Quantcast
Home / Top Legal News (page 189) /

Top Legal News

Improving mediation in commercial cases (access required)

In most cases, the challenge in mediation doesn't lie with the mediator; it lies with the lawyers who walk into the room with little or no preparation, expecting the mediator to resolve the case for them. Commercial litigation is different from tort litigation in that it often hinges on contractual obligations and raises a host of business issues that do not arise in a typical tort case. Accordingly, mediation in the commercial litigation context should not be approached in the same manner as in tort litigation.

Read More »

Wrong address gets Calif. man new trial in heart-balm case (access required)

A California man targeted in a North Carolina alienation of affections case will get a new trial under an N.C. Court of Appeals ruling this week that threw out a $600,000 judgment against him. The reason: Court officials were one digit off in his five-digit San Juan Capistrano, Calif., street address, so he received only three days advance notice of his trial held in Guilford County. Keith Black, who represented the defendant in the case, said it was the only possible just outcome, seeing as his client didn't have enough notice to attend his own trial.

Read More »

No comp for woman who slipped on ice at employer’s back door (access required)

The long-established "coming and going rule" was the center of Tuesday's Court of Appeals ruling denying workers' comp benefits to a woman who slipped on black ice three steps away from the door of her employers' building just as she was preparing to unlock it. But a five-page dissent making the argument for a less narrow interpretation of the rule will likely bring the issue before the N.C. Supreme Court. Charlotte attorney Jason McConnell (pictured), who represented the employer and its insurance carrier in the claimant's appeal from the N.C. Industrial Commission, said he was pleased with the ruling.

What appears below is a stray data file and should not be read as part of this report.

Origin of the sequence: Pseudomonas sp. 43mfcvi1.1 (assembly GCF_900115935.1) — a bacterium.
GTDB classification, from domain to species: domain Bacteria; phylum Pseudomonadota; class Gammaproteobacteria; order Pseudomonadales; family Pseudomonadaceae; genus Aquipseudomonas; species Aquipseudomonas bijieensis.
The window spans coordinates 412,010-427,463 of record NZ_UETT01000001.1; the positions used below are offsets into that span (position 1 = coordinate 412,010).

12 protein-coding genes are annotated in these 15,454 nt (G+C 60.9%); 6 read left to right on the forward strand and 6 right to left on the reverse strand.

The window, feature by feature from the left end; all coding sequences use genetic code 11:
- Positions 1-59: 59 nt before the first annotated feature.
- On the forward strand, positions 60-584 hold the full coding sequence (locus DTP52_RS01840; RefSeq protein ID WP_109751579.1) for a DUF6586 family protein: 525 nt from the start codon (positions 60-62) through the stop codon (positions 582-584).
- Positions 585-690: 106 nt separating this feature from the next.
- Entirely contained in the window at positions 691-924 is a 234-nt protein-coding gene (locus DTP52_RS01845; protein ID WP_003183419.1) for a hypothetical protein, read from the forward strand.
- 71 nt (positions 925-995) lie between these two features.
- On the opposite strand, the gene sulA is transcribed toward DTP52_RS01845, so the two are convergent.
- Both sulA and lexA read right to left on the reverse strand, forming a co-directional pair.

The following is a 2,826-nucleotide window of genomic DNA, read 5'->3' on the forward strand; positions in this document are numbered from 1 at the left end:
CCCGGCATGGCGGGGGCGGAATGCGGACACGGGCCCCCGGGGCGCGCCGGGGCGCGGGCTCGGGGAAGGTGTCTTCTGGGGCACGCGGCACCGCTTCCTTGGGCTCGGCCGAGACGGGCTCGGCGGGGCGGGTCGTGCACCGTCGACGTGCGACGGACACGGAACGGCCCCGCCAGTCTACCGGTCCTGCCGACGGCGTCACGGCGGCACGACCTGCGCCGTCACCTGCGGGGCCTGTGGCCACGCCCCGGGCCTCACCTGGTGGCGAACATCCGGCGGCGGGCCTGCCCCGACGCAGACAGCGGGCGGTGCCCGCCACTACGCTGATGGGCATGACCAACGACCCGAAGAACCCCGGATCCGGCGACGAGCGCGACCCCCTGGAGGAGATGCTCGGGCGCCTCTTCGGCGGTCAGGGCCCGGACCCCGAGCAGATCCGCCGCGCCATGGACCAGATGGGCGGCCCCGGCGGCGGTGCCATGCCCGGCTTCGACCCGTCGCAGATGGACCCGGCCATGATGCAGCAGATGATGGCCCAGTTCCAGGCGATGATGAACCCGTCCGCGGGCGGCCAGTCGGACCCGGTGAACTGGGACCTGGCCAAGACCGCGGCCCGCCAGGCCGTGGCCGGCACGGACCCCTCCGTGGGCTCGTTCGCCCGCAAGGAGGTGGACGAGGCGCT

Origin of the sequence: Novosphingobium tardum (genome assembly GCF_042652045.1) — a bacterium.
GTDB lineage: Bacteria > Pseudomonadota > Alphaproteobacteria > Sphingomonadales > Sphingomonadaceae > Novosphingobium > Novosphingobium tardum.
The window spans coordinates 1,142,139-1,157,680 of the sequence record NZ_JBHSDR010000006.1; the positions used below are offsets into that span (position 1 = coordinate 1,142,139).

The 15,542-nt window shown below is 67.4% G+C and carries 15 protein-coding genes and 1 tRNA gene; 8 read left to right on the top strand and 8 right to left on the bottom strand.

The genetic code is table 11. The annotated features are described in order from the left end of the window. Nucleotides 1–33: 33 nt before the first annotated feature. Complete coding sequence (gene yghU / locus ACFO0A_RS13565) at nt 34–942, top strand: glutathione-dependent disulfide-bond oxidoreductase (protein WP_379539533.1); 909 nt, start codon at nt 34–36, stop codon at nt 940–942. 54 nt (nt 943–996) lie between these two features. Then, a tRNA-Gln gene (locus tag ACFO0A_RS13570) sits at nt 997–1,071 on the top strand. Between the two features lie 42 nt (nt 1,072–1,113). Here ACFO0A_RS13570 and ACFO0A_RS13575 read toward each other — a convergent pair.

Read More »

A decade in, IDS goes from controversial to institutional (access required)

Ten years ago, North Carolina's criminal justice system was in the Dark Ages. Today, it's seen the light. That's according to Raleigh defense attorney Joe Cheshire V, who still applauds the General Assembly for establishing an office to oversee the legal representation of the state's poorest defendants in 2000. The Office of Indigent Defense Services was created to fix "a criminal justice system that had absolutely no structure," said Cheshire, who served on the study group that recommended the agency's creation and is now IDS Commission chair.

Read More »

Attorney hopefuls must pass character test before taking exam (access required)

They lined up in the early-morning heat outside the Jim Graham building and the Exposition Center at the state fairgrounds, some with laptops, some empty-handed, all with an it's-now-or-never look on their faces. With two days of the bar exam ahead of them and three years of law school behind them, the applicants were facing the last hurdle in their quest to become North Carolina attorneys.

Read More »

Bar examiners take team approach to score essays (access required)

As hundreds of would-be attorneys gathered on the state fairgrounds in Raleigh to take the exam earlier this week, a new concept in grading essay questions was about to be used for the first time in North Carolina. It's called "team grading" and it will reduce the time it takes to grade the exams, allowing the N.C. Board of Law Examiners to stick to a two-week grading period instead of having to spill over into a third week.

Read More »

Bar continues debate on non-discrimination preamble (access required)

The Ethics Committee of the State Bar considered a controversial amendment to the preamble to the Rules of Professional Conduct at its quarterly meeting late last week in Pinehurst. The original amended language provided that a lawyer, "[w]hile employed in a professional capacity ... should avoid knowingly manifesting through word or deed or bias or prejudice based upon a person's race, gender, national origin, religion, age, disability, sexual orientation, marital status or other protected status or personal characteristic." Alice Mine (pictured) serves as ethics counsel for the State Bar. [...]

Read More »